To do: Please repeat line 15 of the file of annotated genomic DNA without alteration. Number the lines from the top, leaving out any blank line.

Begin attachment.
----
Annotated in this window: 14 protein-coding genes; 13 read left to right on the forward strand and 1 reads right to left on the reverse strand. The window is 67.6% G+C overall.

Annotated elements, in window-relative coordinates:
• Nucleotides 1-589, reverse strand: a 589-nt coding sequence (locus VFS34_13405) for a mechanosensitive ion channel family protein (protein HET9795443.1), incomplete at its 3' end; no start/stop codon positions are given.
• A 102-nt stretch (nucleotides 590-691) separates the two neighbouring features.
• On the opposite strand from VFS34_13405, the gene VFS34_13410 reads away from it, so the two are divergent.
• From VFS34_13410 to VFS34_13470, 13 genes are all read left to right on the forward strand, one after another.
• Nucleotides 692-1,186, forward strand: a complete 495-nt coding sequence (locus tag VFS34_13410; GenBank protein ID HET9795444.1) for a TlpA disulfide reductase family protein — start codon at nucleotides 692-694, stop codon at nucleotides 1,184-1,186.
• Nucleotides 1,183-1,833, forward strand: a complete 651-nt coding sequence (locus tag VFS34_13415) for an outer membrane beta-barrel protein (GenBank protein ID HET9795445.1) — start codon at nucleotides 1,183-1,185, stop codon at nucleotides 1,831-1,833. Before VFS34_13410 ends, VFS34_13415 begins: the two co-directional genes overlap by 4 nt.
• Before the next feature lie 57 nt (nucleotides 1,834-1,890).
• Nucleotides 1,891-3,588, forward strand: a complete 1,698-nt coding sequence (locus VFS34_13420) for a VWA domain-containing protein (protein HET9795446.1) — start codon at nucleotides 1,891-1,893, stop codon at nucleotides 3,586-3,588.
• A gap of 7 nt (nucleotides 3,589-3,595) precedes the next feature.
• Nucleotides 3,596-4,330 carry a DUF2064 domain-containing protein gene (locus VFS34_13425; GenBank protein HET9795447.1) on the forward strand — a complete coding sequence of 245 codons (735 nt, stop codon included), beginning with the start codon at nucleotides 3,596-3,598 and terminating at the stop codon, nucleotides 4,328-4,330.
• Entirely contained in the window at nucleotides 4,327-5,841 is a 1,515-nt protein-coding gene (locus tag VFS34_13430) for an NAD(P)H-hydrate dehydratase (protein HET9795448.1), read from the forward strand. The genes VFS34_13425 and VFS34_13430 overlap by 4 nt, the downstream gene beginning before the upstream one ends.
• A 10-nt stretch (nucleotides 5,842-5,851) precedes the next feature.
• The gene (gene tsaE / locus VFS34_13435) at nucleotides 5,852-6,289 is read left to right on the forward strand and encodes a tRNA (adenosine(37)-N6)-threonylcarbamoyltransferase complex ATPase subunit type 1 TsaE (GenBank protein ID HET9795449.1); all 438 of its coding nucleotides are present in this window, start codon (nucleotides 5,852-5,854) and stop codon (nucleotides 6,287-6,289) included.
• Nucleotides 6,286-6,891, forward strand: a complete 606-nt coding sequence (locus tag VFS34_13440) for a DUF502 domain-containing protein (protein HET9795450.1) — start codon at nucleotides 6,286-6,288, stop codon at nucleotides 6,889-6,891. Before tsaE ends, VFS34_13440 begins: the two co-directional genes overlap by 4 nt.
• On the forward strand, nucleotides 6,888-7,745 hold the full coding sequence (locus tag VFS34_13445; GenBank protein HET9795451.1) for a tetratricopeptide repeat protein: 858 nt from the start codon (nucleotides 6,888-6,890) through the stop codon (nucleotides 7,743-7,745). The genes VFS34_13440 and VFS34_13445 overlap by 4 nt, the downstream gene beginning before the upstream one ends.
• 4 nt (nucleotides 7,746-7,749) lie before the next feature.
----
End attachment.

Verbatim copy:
• The gene (gene tsaE / locus VFS34_13435) at nucleotides 5,852-6,289 is read left to right on the forward strand and encodes a tRNA (adenosine(37)-N6)-threonylcarbamoyltransferase complex ATPase subunit type 1 TsaE (GenBank protein ID HET9795449.1); all 438 of its coding nucleotides are present in this window, start codon (nucleotides 5,852-5,854) and stop codon (nucleotides 6,287-6,289) included.